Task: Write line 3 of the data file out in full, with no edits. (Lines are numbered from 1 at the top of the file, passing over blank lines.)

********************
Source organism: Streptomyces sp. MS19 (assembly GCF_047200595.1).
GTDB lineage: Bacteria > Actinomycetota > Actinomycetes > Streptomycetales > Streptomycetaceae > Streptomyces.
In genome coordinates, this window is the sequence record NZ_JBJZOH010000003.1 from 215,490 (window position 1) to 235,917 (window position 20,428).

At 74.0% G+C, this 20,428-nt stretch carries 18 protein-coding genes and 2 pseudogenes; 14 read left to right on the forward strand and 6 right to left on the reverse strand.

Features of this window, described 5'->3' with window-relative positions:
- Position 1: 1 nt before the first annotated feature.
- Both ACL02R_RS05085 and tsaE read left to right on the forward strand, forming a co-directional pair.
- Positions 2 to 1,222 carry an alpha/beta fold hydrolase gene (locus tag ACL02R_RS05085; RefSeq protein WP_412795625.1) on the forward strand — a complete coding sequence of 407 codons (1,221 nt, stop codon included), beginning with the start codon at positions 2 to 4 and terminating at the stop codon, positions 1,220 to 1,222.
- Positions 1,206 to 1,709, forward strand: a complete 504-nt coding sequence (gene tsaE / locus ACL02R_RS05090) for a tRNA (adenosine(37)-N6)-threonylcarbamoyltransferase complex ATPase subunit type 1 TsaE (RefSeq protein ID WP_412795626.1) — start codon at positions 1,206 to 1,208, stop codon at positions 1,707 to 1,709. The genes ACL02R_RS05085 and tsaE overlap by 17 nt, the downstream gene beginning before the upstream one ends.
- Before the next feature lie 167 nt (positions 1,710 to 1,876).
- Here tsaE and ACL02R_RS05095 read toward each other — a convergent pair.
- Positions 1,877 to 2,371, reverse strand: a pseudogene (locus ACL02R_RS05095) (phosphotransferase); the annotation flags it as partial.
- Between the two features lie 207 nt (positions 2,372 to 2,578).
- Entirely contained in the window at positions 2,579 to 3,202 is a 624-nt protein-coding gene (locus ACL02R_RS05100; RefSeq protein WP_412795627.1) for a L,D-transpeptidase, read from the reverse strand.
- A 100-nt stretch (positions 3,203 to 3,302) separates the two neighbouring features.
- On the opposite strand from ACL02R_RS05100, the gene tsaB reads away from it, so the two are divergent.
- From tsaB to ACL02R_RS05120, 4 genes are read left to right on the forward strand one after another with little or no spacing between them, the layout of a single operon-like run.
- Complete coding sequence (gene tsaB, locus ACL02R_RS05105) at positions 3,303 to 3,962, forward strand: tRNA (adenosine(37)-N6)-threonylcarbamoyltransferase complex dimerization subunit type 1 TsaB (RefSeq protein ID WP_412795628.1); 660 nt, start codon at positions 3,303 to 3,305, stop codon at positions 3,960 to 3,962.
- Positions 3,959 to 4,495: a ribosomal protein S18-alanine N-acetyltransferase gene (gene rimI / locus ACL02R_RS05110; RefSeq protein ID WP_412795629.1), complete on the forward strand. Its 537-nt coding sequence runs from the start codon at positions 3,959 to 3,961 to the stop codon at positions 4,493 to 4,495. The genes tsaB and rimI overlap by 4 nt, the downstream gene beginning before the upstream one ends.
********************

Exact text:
In genome coordinates, this window is the sequence record NZ_JBJZOH010000003.1 from 215,490 (window position 1) to 235,917 (window position 20,428).